Marxism and the Philosophy of Ideology, pt. III

See Part II of this series here.

Historical consciousness develops along with the material forces of history, and not through abstract rationality, as Hegel thought. Today, the mass of rational human subjects discovers their environment not as something self-alienated – that is, produced both by themselves and for themselves, as Hegel’s conservativism led him to regard in his own Enlightenment culture – but rather as an environment imposed with the hegemony of capitalism’s cultural, political, social, scientific and economic spaces. This point, of course, does not disprove the dialectical synthesis of Hegel’s view – it only adds to it a necessary material dimension. The mass of human subjects is entirely subordinated to the hegemonic rationality of the bourgeoisie, in the logical space carved out by capitalism. The reality of this logic is based entirely on abstractions, fictions drawn from the material forces of history and distorted in order to perpetuate the cultural authority and political power of the bourgeoisie.

Because the social existence of the proletariat is not at the same time its existence within a proletarian culture, ideology is driven into the working class, rather than revealed, in the last, to be something of themselves and for themselves. Althusser calls this driving force “interpellation”, which also means ‘hailing’ or ‘calling-forth’. Ideology calls us forth in the same way that police officers do when they hail you (‘Hey, you there!’). In the eyes of the Repressive State Apparatus, your existence is only as an abstract quantity, until so hailed, at which point said existence is qualitatively transformed, in this case, into that of a suspect.[1] It is the same with ideology.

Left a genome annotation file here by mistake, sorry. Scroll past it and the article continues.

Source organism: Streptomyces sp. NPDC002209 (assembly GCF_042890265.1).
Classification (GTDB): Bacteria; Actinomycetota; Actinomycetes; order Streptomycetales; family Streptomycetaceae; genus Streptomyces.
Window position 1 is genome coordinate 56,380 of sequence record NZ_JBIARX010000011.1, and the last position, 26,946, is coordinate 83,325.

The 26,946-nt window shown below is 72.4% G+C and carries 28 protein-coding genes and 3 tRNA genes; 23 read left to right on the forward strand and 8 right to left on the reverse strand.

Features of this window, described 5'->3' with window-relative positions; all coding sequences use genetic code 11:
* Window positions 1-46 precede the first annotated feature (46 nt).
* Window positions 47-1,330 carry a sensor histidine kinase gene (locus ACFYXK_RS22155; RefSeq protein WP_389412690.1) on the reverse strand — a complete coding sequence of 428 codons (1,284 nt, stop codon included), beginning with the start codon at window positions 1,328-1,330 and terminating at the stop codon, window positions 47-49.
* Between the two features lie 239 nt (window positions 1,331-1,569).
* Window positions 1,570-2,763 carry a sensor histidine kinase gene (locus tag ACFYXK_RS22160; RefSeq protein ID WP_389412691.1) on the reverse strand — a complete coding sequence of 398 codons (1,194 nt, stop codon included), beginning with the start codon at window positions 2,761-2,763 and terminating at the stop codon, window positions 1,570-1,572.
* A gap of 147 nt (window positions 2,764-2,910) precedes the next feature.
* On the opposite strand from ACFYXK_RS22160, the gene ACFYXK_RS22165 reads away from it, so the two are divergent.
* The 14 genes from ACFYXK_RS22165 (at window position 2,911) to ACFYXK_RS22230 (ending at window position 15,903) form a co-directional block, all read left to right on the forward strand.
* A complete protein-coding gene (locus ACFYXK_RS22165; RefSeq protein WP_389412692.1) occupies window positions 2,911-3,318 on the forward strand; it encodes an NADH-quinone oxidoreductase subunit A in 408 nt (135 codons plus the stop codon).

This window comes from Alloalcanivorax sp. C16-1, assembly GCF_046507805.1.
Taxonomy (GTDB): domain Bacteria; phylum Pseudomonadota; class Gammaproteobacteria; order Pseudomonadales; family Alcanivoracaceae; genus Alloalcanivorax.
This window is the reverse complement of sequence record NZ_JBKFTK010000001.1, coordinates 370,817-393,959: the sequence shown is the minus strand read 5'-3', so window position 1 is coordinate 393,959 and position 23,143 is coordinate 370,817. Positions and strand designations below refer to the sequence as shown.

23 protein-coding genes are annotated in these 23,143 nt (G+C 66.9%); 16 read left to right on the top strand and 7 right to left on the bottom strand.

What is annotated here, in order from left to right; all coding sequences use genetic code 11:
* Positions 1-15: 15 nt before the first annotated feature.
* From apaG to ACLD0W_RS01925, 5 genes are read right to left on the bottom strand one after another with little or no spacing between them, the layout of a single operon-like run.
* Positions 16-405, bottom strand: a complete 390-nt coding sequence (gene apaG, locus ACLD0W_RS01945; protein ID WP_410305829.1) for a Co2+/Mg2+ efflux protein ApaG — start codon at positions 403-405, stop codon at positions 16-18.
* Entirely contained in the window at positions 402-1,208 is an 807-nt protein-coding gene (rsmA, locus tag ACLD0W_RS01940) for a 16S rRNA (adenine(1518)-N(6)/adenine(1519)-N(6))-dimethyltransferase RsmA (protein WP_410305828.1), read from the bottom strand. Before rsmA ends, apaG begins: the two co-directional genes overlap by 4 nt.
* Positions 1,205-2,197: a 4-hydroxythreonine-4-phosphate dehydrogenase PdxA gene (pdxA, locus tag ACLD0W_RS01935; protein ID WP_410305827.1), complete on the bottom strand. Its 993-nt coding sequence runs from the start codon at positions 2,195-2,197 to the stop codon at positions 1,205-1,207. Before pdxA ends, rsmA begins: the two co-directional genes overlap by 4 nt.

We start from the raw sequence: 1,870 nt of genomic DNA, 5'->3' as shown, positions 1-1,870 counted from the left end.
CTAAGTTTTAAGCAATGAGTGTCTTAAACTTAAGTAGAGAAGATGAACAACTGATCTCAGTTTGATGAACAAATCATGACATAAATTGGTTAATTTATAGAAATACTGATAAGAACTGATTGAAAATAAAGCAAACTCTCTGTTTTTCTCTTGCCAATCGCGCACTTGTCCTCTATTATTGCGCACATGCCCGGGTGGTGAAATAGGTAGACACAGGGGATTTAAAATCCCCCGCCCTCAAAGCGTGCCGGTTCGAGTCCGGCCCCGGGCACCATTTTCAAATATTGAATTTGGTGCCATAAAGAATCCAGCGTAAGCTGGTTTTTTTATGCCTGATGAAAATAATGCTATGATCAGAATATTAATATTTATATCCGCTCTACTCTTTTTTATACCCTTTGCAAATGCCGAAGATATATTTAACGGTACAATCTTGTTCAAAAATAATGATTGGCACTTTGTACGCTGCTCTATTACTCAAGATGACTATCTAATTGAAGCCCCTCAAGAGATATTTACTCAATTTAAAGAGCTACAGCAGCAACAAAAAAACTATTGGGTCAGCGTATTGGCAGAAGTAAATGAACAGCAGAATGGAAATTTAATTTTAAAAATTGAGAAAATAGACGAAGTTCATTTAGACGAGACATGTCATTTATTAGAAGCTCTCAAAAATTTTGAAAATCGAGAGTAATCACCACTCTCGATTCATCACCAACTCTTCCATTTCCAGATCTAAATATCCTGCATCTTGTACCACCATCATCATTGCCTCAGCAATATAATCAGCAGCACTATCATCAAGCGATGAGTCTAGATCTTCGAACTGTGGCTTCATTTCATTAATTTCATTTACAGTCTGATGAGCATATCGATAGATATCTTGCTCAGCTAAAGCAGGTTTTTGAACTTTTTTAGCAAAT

This is, perhaps, the trickiest part to grasp of the philosophical puzzle concerning the functioning of ideology. Ideology hails us from the very instant we are born, at which moment we take on the label of being a son or a daughter, hence starting us towards developing a consciousness of ourselves as within the bourgeois family unit. Althusser makes some rather paradoxical comments at this stage about the nature of ideology: first, claiming that “ideology has no outside,”[2] meaning simply that the illusion of ideology is ever present, the task of science (specifically, of historical materialism) being to shatter this illusion; and second, that ideology “has no history,”[3] which makes sense if we consider that history belongs to the material processes which, in the last instance, determine particular ideologies, and are beyond them. If there is an outside of ideology, it is in the material processes of history. The history of ideology, because imaginary, is necessary immaterial.

Marxist science studies material processes and the most general dialectical laws that govern them. It does not deal in abstractions or imaginaries. However, it is necessary to understand the expression of the general laws in the imaginaries as well, in order to fully grasp the functioning of ideology. Individuals hailed by ideology are hailed as individual subjects. What does it mean to be a subject? Althusser offers an instructive example, in the case of Christian religious ideology:

… there can only be … a multitude of possible religious subjects on the absolute condition that there is a Unique, Absolute, Other Subject, i.e. God… God thus defines himself as the Subject par excellence, he who is through himself and for himself (‘I am that I am’), and he who interpellates his subject, the individual subjected to him… i.e. the individual named Moses. And Moses, interpellated-called by his Name, having recognized that it ‘really’ was he who was called by God, recognizes that he is a subject, a subject of God, a subject subjected to God, a subject through the subject and subjected to the Subject. The proof: he obeys him, and makes his people obey God’s Commandments.[4]